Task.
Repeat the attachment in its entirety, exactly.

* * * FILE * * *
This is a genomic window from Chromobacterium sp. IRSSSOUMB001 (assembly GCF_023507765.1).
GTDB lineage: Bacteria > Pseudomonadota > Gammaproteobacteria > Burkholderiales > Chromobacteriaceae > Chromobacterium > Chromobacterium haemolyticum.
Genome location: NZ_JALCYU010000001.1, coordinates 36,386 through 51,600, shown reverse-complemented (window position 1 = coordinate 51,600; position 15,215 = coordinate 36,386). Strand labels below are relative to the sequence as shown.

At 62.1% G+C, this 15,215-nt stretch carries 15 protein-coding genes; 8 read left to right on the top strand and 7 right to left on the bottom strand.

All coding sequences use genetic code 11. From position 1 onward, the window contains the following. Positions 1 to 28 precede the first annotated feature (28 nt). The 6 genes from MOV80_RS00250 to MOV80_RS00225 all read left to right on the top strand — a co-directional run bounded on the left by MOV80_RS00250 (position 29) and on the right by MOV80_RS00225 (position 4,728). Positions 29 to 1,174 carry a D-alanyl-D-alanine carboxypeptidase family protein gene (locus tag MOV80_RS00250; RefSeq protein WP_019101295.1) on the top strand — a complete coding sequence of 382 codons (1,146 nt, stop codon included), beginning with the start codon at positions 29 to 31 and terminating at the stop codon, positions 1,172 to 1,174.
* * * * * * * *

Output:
This is a genomic window from Chromobacterium sp. IRSSSOUMB001 (assembly GCF_023507765.1).
GTDB lineage: Bacteria > Pseudomonadota > Gammaproteobacteria > Burkholderiales > Chromobacteriaceae > Chromobacterium > Chromobacterium haemolyticum.
Genome location: NZ_JALCYU010000001.1, coordinates 36,386 through 51,600, shown reverse-complemented (window position 1 = coordinate 51,600; position 15,215 = coordinate 36,386). Strand labels below are relative to the sequence as shown.

At 62.1% G+C, this 15,215-nt stretch carries 15 protein-coding genes; 8 read left to right on the top strand and 7 right to left on the bottom strand.

All coding sequences use genetic code 11. From position 1 onward, the window contains the following. Positions 1 to 28 precede the first annotated feature (28 nt). The 6 genes from MOV80_RS00250 to MOV80_RS00225 all read left to right on the top strand — a co-directional run bounded on the left by MOV80_RS00250 (position 29) and on the right by MOV80_RS00225 (position 4,728). Positions 29 to 1,174 carry a D-alanyl-D-alanine carboxypeptidase family protein gene (locus tag MOV80_RS00250; RefSeq protein WP_019101295.1) on the top strand — a complete coding sequence of 382 codons (1,146 nt, stop codon included), beginning with the start codon at positions 29 to 31 and terminating at the stop codon, positions 1,172 to 1,174.